Good luck to the Trump fans waiting for Hillary to cough herself out of contention in the first debate.  If you're hoping it will be another "Deep Throat" moment – unstoppable by popping a lozenge – forget it.  Clinton will not be cowed by an irritating tickle in her vocal cords.  Even in the worst case scenario, she will use such an embarrassing episode to evoke sympathy and turn her adversary into the bad guy whose bullying provoked it.

It sometimes seems as though The Donald cannot win for losing.  Even if Her Heinous were to cough her bobbing head off and "lose" a crucial debate, she and her campaign crew would concoct an excuse to conceivably snatch victory from the hacking jaws of defeat.

Hillary Clinton wrote the book on excuses.  She is an acknowledged liar who has made a practice of blaming things on others.  And when she is caught red-handed, she expresses regret only to the extent that it might otherwise damage her political ambitions.  Now she says she is "sorry" about using a private email server, but she has never apologized for the real possibility of exposing her country to grave danger.  Instead, she reiterates her innocent desire for "convenience, " as though that were the most naturally justifiable expectation of a busy bloke.

Presuming innocence for her actions and reactions has become Hillary's modus operandi.  Toward the end of her time as first lady, she went on all the Sunday morning talk shows to intimate that a Republican "vast right wing conspiracy" had spread the false rumor of an affair between Bill and Monica Lewinsky as a means of bringing down his presidency. Incidentally, Bill Clinton used his longtime personal secretary, Betty Currie, as the link for his trysts, etc. with the young intern, further demonstrating his insensitive regard for women.

To this day, Hillary's accusations remain a falsehood for which she has expressed neither remorse nor apology.  Like so many other troubling things in the Clintons' long career in government, that episode has been conveniently dismissed as water under the political bridge.  In fact, it worked to Hillary's satisfaction in advancing her own career.  As a humiliated first lady reportedly "betrayed" by a philandering husband, she was able to generate sympathy in her 2000 bid to become a U.S. senator from New York State.  To her scheming credit, she successfully parlayed her husband's weakness into a display of her own strength.

At the same time, she used the gender card to perfection, particularly in the debates with her opponent, then-congressman Rick Lazio.  That "hot" and highly expensive senatorial contest was supposed to have been between Hillary and New York mayor Rudy Giuliani.  But in the spring of the campaign, he withdrew amid reports of prostate cancer and marital woes.  His replacement was a young politician little known beyond his district on Long Island.  Pitted against Hillary's name recognition, experienced scheming, and deep pockets, he didn't have a chance.

And now, as the all-important presidential debates loom, what happened in the senatorial debates sixteen years ago has relevance.  Lazio was pretty aggressive with Hillary, demanding she sign a pledge to forego the soft money pouring into her campaign.  She, in turn, reacted like a stunned puppy whose space had been invaded by a brash whippersnapper.  And it worked!  That's because Hillary 's mean-spirited taunts against her opponents are more than matched by her studied pretense of defilement when the shoe is on the other foot.  More than ever, she will look for a pretense to pull off this act against an outspoken Trump.

Meanwhile, Hillary's prevarications and transfers of blame continue unchecked.  The fault for "wiping clean" her personal server has been laid at the doorstep of her "technical" team.  The use of her personal home-based server is blamed on advice from Colin Powell, who denies giving any.  Death and destruction in Benghazi, initially attributed to a third-rate YouTube video, is now "old news" not worth pursuing.  Any unresolved email problems are no longer her responsibility, but that of the State Department, with whom she is no longer affiliated.  And all accusations of "pay for play" between the Clinton Foundation and the former Madame Secretary are dismissed out of hand as sheer nonsense, cooked up by a deranged opponent behind in the polls.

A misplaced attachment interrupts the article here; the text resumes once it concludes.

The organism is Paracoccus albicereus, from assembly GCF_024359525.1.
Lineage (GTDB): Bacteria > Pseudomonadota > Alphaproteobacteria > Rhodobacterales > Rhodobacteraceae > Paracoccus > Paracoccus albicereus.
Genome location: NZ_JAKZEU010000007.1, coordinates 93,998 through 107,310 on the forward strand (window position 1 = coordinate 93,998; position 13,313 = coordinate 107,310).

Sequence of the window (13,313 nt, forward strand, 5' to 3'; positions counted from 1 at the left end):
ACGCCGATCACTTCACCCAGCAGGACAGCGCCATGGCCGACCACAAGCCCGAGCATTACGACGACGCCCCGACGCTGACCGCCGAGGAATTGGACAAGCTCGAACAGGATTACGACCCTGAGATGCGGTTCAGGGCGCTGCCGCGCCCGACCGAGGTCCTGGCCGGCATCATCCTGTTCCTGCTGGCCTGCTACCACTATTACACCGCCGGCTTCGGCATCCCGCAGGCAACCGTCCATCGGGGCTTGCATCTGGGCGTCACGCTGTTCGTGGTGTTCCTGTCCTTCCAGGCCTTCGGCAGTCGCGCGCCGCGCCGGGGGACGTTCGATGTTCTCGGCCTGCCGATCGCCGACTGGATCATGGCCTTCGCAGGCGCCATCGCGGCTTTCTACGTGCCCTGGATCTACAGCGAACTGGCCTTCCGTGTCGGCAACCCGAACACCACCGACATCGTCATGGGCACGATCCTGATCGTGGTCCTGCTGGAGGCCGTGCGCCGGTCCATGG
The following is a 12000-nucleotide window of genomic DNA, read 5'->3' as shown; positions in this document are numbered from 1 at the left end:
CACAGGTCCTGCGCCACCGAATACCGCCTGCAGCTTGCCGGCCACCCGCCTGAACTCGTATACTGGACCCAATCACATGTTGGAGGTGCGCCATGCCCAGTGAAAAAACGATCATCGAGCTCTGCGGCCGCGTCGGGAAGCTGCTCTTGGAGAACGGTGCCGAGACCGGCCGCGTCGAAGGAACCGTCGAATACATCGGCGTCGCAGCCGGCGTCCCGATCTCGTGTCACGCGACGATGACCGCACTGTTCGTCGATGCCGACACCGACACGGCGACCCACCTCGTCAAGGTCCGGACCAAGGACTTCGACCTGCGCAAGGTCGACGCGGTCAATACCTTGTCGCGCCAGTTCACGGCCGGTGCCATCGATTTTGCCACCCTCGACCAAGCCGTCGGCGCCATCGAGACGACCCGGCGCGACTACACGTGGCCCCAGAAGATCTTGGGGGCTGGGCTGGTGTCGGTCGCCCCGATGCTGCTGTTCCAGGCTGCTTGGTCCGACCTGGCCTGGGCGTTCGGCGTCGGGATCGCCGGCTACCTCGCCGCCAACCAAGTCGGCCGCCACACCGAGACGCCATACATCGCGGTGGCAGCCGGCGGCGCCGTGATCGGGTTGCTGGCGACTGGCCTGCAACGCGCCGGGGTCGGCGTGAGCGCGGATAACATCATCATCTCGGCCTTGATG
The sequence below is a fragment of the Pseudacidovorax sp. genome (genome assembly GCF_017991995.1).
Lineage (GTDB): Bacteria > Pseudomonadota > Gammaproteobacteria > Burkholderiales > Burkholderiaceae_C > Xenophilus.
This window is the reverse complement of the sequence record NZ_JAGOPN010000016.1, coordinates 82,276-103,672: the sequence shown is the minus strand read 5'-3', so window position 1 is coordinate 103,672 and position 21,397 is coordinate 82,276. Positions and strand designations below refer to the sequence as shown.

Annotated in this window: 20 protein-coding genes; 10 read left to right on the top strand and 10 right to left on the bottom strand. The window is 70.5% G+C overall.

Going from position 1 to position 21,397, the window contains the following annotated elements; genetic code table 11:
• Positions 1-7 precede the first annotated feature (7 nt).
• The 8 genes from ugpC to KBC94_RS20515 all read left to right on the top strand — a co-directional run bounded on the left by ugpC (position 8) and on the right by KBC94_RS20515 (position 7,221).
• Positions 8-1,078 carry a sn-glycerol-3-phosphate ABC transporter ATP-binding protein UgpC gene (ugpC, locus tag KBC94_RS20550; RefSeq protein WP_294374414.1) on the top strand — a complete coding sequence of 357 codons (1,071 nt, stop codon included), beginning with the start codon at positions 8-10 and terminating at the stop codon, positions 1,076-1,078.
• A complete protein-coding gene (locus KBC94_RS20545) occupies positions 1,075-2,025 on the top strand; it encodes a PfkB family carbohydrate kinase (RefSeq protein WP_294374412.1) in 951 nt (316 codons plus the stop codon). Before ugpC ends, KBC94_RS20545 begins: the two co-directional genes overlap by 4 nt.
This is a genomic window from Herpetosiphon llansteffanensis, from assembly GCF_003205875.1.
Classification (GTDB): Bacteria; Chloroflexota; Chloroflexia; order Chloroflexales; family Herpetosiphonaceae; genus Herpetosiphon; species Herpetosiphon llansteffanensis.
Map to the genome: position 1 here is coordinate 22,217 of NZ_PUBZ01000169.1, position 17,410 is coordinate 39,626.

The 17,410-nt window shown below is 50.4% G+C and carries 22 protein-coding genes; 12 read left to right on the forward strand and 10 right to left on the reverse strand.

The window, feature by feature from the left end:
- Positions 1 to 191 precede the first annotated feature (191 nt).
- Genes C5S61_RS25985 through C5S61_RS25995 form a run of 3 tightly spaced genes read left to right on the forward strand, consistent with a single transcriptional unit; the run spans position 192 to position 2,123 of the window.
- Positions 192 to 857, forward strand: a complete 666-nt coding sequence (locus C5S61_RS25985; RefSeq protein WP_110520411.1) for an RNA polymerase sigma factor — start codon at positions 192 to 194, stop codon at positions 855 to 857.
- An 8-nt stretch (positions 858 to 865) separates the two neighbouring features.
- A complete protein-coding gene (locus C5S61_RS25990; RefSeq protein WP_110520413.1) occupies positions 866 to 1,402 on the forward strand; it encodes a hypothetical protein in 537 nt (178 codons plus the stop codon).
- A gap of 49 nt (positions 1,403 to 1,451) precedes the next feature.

All investigations into her suspect actions are brushed off as an attack from a hostile Congress, or in the case of Judicial Watch, the unbridled hatred of an organization that has been hounding the Clintons for years.  (And with good reason.)  The hundreds of millions of dollars amassed by the couple since they left the White House "dead broke" came to them, in Hillary's words, "by dint of hard work."  She says they have been "blessed." Indeed

Despite the fact that Ms. Clinton insists she is capable and competitive, she really doesn't anticipate a level playing field.  Instead, by virtue of her being a woman, she expects the field to be tilted in her favor.  This is obvious by the way she dishes out insults but cannot take them.  She has called Trump an unfit-for-office bigot, anti-Semite, misogynist, racist, hypocrite, and all-around hater.  But if he uses just one of those adjectives to describe her, she seethes with righteous indignation as only a hypocritical liberal can.

Interestingly enough, during Hillary's initial Senate run, she was dogged by some of the same issues that persist in her ultimate challenge today.  Then as now, she had unenviable disapproval ratings, higher than any of the preceding first ladies.  Even then, there was an active "ABC" movement: "Anybody but Clinton."  She was, as usual, plagued by scandals, from the inappropriate raising of funds to her policies on the Middle East and Israel.  It is interesting to note that in 2000, New York Jews, generally a major constituency, gave Hillary only 56% of the vote compared to presidential candidate Al Gore's 81%.

Yet despite the tall tales and the questionable practices, Hillary easily won the Senate race and re-election four years later.  Why is it so hard to make the legitimate charges stick?  Perhaps when she's putting on a public show of hugging her erstwhile husband, some of his magic Teflon rubs off on her.